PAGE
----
In a bloodhorse story today, the announcement that Premier Turf Club has signed up to offer Keeneland races was official. Of particular interest was the growth of this little start-up, who offers conditional wagering (a stop-loss bet), dutching, rebates and an interface for the 21st century.
Premier Turf Club has added Keeneland content to its list of track offerings, building on a business model that has allowed the North Dakota-based advance deposit wagering entity to realize four-fold growth in handle in the last few months.
The Keeneland signal, which will begin with the start of the spring meet April 4, brings the total number of tracks Premier Turf Club offers to 101, including 38 Thoroughbred tracks. Premier Turf Club, which offers cash rewards to customers utilizing its Internet and call-center wagering platforms, has been fully operational for less than a year.
“This is a milestone for us, and it’s only the beginning,” said Premier Turf Club senior partner Joe Riddell, who is also a Lexington-based liaison for horsemen’s relations. “We have been able to grow a company despite missing many premium signals, and that speaks volumes about what we are trying to accomplish.”
Yep, we read that right: 400% growth, despite getting constant roadblocks put up from people in racing that don't realize, or are just too damn stubborn to know, that price matters.
And yes, this money goes into pools, instead of going to an offshore bookmaker.
“The theory that I am operating under is that Premier Turf Club players contribute into (wagering) pools that they are comfortable with – the certainty that the pricing is in the pools,” Riddell said. “And that the maximum amount gets back to the bricks and mortar – the racetracks – and the horsemen.”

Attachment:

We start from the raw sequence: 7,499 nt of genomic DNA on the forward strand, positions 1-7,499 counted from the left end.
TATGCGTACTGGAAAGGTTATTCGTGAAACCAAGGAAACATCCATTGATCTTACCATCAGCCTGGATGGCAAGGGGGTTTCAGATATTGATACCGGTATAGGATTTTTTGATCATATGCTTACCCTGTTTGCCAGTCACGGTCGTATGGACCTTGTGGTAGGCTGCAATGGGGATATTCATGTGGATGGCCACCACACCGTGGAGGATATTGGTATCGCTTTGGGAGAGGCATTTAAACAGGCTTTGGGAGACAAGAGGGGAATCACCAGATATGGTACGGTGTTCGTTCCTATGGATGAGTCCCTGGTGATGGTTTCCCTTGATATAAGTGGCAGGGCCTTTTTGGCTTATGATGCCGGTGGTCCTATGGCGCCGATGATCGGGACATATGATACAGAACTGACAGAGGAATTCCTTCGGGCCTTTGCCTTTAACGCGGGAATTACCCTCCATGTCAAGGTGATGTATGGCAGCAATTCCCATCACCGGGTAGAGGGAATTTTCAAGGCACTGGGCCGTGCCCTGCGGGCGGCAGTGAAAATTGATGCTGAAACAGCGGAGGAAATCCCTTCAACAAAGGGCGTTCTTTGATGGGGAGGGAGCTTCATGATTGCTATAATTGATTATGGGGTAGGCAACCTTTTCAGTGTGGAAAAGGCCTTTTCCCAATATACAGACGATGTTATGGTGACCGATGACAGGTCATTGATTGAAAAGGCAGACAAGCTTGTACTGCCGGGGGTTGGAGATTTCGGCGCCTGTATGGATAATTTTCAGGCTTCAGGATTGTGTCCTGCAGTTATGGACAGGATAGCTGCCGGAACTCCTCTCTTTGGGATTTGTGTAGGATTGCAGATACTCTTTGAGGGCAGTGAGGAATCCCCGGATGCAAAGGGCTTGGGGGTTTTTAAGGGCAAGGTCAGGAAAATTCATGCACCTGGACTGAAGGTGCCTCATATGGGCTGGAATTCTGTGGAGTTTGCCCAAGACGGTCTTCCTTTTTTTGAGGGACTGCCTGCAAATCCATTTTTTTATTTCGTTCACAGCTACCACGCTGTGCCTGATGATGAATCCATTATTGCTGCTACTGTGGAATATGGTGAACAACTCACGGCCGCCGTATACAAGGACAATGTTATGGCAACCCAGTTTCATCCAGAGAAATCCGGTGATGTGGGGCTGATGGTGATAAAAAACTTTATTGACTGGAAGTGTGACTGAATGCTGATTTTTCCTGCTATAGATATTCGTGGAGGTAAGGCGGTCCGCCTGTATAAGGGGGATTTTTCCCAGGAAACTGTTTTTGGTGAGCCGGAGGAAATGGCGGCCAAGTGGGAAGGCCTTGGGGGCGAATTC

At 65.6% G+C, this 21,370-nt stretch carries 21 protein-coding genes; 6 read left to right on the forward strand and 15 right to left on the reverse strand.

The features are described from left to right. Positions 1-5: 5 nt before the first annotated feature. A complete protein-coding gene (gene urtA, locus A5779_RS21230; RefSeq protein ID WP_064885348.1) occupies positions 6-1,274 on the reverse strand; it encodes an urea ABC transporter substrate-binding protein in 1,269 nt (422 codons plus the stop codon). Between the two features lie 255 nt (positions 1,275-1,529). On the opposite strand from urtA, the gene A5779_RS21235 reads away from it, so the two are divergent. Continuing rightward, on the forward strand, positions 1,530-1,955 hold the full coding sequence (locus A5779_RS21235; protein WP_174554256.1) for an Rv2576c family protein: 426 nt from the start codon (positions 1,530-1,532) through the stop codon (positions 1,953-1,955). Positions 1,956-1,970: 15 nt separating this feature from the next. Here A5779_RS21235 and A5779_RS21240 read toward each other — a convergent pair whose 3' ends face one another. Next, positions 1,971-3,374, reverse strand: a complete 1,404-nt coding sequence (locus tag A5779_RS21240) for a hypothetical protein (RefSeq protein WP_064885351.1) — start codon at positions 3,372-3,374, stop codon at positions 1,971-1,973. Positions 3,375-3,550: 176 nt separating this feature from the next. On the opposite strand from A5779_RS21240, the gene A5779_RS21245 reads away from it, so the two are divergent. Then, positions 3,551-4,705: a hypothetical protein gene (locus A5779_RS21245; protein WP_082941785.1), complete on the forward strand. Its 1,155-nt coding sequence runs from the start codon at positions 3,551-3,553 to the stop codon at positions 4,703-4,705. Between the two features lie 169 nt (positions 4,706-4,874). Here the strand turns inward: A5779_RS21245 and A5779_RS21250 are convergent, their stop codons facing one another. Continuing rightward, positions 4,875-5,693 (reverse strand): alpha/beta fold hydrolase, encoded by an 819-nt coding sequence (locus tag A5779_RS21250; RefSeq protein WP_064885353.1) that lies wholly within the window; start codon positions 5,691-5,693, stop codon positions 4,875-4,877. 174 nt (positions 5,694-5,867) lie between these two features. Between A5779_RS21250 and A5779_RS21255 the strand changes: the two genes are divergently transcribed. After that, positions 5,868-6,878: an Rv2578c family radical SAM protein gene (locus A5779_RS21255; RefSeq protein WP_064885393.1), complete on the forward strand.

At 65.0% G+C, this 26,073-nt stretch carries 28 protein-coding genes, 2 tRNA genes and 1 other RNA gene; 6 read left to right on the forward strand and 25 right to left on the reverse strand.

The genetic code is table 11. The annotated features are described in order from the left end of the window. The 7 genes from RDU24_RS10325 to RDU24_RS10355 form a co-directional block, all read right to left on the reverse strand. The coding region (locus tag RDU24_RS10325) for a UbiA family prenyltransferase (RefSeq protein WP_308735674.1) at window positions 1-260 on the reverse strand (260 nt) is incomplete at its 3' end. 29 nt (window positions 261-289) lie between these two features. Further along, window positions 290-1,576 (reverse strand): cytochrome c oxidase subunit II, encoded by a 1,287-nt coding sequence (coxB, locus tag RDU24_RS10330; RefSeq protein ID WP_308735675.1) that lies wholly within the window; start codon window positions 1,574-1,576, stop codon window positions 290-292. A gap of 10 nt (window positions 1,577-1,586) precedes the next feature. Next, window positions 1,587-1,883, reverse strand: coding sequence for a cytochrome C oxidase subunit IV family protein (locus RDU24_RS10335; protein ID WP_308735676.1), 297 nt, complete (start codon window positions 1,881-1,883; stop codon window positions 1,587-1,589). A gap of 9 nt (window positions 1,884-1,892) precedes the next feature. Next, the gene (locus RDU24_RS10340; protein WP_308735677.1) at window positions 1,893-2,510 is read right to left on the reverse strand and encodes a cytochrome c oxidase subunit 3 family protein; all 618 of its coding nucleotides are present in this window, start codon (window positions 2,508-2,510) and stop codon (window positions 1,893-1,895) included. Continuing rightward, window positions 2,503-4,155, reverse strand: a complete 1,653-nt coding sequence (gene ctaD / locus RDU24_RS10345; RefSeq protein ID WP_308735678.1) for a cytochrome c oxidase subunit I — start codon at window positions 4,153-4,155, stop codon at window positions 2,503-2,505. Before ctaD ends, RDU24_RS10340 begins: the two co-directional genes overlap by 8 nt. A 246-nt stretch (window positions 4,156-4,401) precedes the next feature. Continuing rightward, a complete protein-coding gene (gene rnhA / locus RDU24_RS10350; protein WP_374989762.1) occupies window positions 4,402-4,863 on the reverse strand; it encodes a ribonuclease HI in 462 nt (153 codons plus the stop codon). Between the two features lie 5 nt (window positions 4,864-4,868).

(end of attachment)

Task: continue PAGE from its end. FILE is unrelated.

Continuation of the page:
In other news in this vein, Betfair announced it was expanding their Tasmanian operations. For those who don't know, Tasmania a couple of years ago licensed betfair for their racing, much to the dismay of the 19th century thinkers. They were vilified. Well, Tasmania does not seem to mind now. More jobs, and increases in churn. In this latest story, Tasmanian racing is opened up to the UK bettors.
Betfair Australia's chief executive officer Anthony Klok says UK customers are already betting on Australian racing.
Mr Klok says Betfair will need to add to the 85 employees it already has in Tasmania.
"I think we're going to have bigger operations in Hobart through all of our natural growth," Mr Klok said.
"We've been looking at the numbers and we have 85 people in Tasmania at the moment I would think, if we're going to do some servicing of the UK we'd probably put on another 20 people in the next six months, so there's a good growth story there," he said.
We are watching the future right before our eyes, and for me - as I work in the internet - it is something I love watching.
The question remains however, will the old time thinkers join the party? Will places like Premier Turf Club and Betfair continue to be the monopolist's whipping boys? Will tracks like Woodbine and NYRA and Southern Cal racing join in the growth by allowing incentive wagering providers to offer their product, or will they stick to their high-priced guns and not offer price-sensitive customers low cost alternatives?
I guess we'll see. If they don't want to join the revolution, well so be it. There is a whole wide-world out there to gamble in. We don't need them.
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